Anna Santos


It's been a year since my first dive into the Davao's Deep. My first ocean plunge, I did out of curiosity, but my second leap, I did out of bravery.

Honestly, I don’t know how to swim. So I am not supposed to be called a diver, right? But yet, scuba diving has become one of my greatest challenges wrapped up in my own adventures.

My dad has loads of stories of my misfortunes since the time I learned to walk. My mini adventures and the peculiarity attached to each mess, like falling from a tree, tripping over to a filthy canal, crashing my bicycle, and even my hairpin electrocution continued to amuse me as my dad used to jokingly unearth the memories. 

I love the beach when I was a kid, and I couldn’t count the times I almost drowned, turtle-turned by the waves as it brushed the shoreline. And my dad, who spent half his lifetime traveling the sea, was my first knight in shining swimsuit that saved me off my first taste of E.coli-infested, unsterilized, undrinkable salt water. Yet I never dared to learn swimming beyond the capacity and the height of my undersize legs. I hated the tan acquired from swimming as I was already dark in the first place. Hence not even a formal swimming class could convince me from learning.

Except for the backstroke I discovered I am capable of, I grew up swimming only till up to my neck and never over my head. I only have guts. Yes, guts! So as daring as the daring duck, I dive through my first journey underneath the earth’s ocean. After all, if you have the scuba gear (Self-Contained Underwater Breathing Apparatus), who needs swimming huh? I can breathe. I thought smugly.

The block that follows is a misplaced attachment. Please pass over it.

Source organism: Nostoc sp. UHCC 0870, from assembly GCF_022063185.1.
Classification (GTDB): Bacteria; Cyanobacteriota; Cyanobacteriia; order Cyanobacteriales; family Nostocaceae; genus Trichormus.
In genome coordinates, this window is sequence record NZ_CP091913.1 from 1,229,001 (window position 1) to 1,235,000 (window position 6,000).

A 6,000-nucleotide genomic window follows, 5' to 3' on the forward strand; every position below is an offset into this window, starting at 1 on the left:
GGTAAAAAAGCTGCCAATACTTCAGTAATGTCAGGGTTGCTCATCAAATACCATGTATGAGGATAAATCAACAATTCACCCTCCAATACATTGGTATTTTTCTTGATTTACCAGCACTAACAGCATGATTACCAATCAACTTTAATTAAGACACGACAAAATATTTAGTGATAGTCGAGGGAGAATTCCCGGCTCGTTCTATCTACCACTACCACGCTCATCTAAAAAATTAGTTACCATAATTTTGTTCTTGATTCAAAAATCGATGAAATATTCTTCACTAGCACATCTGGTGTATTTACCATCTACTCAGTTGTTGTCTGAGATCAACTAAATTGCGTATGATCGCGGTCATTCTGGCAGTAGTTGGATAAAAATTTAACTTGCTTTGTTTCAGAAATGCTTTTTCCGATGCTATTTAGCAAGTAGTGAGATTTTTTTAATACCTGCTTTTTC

Unluckily, I learned my first underwater lesson the hard way. I let my mouthpiece fall off after a big wave hit on us! I was in the state of shock and drowning myself with questions. How am I going to breathe?! That’s my life line, right? How am I going to put that mouthpiece back in my mouth without the water? 

I was already at 20 feet below sea level. I don’t know how to swim back to the top without breathing. In that very brief seconds of holding my breath, questions came as fast as the strokes of waves. My oxygen-deprived brain couldn’t even help me figure out the hand signal for “problem”. So I struggled like I’d die for my life. My expert diving partner, sensing the urgency, hurriedly ascended me to the top just one push-button from my gear. Rescued from my misery, I gasped for air and breathe the ocean breeze. I was so embarrassed and panicked stricken that I noticed my diver looked like my ex who was a swimmer; or was it because I still do not have enough oxygen to feed my brain. I must have drunk seawater that pollutes the mind and got intoxicated. I blushed and whisked it off!